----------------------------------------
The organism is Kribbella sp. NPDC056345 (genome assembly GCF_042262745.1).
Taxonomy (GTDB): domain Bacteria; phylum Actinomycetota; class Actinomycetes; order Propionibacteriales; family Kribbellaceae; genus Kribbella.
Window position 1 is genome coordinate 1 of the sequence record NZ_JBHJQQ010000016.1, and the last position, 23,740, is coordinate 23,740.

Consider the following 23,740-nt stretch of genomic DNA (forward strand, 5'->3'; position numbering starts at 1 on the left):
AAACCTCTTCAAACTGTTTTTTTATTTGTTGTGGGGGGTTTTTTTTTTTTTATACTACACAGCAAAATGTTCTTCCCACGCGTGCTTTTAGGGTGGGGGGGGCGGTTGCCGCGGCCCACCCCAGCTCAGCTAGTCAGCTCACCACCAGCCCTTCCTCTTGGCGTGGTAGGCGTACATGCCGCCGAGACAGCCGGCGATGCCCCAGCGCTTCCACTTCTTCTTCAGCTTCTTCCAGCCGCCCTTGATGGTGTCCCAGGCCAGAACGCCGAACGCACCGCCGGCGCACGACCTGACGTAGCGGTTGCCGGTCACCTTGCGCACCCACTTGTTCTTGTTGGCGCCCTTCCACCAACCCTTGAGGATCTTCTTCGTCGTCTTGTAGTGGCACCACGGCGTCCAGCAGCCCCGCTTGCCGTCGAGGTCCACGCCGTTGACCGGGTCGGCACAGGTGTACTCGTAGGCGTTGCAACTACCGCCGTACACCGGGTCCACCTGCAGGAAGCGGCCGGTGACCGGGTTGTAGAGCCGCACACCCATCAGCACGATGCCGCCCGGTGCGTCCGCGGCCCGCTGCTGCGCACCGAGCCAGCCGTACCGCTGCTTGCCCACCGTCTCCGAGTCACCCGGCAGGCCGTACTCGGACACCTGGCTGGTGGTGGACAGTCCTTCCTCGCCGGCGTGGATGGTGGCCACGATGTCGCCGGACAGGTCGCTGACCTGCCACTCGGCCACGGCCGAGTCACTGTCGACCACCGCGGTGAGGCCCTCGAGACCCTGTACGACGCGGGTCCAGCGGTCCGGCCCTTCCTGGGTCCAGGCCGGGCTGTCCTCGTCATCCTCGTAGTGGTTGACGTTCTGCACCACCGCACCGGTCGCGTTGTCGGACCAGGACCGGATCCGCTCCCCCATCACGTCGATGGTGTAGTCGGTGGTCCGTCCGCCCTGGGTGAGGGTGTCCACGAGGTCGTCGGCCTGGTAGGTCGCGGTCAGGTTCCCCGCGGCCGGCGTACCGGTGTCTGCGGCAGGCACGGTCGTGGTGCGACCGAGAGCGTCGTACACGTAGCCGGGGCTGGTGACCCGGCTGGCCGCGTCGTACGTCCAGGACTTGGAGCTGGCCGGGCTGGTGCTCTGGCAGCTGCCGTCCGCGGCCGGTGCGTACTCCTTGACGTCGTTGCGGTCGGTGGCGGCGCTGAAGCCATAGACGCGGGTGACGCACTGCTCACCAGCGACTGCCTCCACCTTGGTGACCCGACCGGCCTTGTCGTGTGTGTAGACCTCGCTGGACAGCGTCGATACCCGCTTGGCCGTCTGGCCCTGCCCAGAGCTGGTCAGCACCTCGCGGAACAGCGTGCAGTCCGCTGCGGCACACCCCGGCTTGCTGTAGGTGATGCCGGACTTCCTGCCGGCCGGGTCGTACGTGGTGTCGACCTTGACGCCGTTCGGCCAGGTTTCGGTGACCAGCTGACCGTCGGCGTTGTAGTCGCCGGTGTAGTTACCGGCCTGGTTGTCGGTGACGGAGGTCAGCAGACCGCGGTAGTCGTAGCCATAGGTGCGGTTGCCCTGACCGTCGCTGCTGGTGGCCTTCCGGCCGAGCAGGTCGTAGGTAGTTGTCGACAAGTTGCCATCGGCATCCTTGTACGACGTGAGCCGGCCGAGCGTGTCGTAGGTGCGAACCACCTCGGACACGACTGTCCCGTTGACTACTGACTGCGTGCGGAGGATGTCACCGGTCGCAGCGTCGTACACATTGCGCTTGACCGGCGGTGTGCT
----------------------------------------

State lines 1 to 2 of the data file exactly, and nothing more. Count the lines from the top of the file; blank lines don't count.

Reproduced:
The organism is Kribbella sp. NPDC056345 (genome assembly GCF_042262745.1).
Taxonomy (GTDB): domain Bacteria; phylum Actinomycetota; class Actinomycetes; order Propionibacteriales; family Kribbellaceae; genus Kribbella.